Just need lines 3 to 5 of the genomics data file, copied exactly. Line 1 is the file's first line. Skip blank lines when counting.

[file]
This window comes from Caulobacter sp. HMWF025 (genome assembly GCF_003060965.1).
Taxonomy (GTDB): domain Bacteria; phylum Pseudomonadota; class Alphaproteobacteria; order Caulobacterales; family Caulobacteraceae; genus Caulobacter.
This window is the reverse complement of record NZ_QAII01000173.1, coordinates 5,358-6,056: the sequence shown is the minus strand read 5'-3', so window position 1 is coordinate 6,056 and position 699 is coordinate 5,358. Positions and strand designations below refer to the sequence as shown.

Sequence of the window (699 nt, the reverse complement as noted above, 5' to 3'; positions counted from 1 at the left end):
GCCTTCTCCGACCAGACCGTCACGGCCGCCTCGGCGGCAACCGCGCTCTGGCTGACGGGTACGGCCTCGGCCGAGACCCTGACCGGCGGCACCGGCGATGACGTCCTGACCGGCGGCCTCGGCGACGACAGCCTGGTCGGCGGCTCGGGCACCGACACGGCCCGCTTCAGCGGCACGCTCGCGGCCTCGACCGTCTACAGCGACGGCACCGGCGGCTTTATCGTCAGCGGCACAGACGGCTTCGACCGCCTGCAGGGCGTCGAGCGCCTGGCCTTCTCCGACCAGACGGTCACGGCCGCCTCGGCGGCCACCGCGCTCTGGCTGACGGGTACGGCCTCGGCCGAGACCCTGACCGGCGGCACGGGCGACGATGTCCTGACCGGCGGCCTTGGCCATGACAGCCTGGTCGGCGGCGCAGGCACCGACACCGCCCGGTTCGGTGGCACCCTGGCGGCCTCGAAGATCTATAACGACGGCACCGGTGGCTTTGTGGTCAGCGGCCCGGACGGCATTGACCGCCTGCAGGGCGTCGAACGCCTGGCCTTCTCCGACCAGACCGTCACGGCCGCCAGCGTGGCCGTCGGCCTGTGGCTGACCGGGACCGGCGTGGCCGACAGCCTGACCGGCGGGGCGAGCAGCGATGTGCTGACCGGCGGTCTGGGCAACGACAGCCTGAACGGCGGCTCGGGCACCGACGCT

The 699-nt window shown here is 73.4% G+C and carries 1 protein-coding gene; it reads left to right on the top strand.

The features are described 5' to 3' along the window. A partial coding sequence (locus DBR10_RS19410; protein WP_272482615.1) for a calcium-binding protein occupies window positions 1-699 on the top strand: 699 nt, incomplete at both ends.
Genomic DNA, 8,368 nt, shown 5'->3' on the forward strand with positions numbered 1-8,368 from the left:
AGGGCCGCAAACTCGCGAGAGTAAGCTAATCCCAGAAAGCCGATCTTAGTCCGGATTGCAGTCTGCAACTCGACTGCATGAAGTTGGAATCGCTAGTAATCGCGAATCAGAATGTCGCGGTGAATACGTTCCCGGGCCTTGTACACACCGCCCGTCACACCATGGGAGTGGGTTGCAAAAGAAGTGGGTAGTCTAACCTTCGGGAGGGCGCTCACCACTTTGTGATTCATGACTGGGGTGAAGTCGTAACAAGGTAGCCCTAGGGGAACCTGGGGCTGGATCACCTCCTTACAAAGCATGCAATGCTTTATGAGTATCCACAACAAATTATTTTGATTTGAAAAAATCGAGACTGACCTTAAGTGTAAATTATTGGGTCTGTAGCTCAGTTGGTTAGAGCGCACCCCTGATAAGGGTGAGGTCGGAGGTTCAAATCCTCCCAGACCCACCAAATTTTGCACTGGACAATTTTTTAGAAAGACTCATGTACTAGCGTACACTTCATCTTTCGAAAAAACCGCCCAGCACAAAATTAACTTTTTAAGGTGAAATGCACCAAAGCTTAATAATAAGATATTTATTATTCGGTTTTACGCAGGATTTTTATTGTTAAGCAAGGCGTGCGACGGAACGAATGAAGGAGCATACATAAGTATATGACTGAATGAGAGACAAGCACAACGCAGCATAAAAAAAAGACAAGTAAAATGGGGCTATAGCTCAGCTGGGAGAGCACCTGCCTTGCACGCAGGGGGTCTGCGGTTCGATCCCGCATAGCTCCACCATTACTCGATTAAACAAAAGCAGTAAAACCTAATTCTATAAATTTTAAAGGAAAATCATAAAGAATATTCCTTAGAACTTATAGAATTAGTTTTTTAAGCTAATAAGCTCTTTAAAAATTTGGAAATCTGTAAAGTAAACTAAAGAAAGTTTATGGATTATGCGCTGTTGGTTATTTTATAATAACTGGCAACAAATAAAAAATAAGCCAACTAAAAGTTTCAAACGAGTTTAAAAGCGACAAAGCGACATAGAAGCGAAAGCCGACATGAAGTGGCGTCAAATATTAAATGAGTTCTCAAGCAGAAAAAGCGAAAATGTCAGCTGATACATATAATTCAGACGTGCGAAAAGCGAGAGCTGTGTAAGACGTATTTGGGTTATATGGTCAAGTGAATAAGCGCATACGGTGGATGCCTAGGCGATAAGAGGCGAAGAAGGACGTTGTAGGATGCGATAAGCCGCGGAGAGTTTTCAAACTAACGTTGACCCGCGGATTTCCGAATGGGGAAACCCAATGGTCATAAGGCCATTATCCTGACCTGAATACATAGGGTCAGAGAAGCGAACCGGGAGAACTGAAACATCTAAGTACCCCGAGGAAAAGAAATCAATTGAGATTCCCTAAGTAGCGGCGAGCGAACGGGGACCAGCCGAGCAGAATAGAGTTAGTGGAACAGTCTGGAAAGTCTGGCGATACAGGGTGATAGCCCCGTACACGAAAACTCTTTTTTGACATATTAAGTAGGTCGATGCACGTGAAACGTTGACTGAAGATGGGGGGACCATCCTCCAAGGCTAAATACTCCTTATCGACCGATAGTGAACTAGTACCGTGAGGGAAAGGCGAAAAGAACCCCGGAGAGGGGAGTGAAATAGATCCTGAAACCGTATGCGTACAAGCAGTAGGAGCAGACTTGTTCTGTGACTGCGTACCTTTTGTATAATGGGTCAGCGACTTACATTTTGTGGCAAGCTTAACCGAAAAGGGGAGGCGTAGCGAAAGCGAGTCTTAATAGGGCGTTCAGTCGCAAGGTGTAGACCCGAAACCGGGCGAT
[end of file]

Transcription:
This window is the reverse complement of record NZ_QAII01000173.1, coordinates 5,358-6,056: the sequence shown is the minus strand read 5'-3', so window position 1 is coordinate 6,056 and position 699 is coordinate 5,358. Positions and strand designations below refer to the sequence as shown.

Sequence of the window (699 nt, the reverse complement as noted above, 5' to 3'; positions counted from 1 at the left end):
GCCTTCTCCGACCAGACCGTCACGGCCGCCTCGGCGGCAACCGCGCTCTGGCTGACGGGTACGGCCTCGGCCGAGACCCTGACCGGCGGCACCGGCGATGACGTCCTGACCGGCGGCCTCGGCGACGACAGCCTGGTCGGCGGCTCGGGCACCGACACGGCCCGCTTCAGCGGCACGCTCGCGGCCTCGACCGTCTACAGCGACGGCACCGGCGGCTTTATCGTCAGCGGCACAGACGGCTTCGACCGCCTGCAGGGCGTCGAGCGCCTGGCCTTCTCCGACCAGACGGTCACGGCCGCCTCGGCGGCCACCGCGCTCTGGCTGACGGGTACGGCCTCGGCCGAGACCCTGACCGGCGGCACGGGCGACGATGTCCTGACCGGCGGCCTTGGCCATGACAGCCTGGTCGGCGGCGCAGGCACCGACACCGCCCGGTTCGGTGGCACCCTGGCGGCCTCGAAGATCTATAACGACGGCACCGGTGGCTTTGTGGTCAGCGGCCCGGACGGCATTGACCGCCTGCAGGGCGTCGAACGCCTGGCCTTCTCCGACCAGACCGTCACGGCCGCCAGCGTGGCCGTCGGCCTGTGGCTGACCGGGACCGGCGTGGCCGACAGCCTGACCGGCGGGGCGAGCAGCGATGTGCTGACCGGCGGTCTGGGCAACGACAGCCTGAACGGCGGCTCGGGCACCGACGCT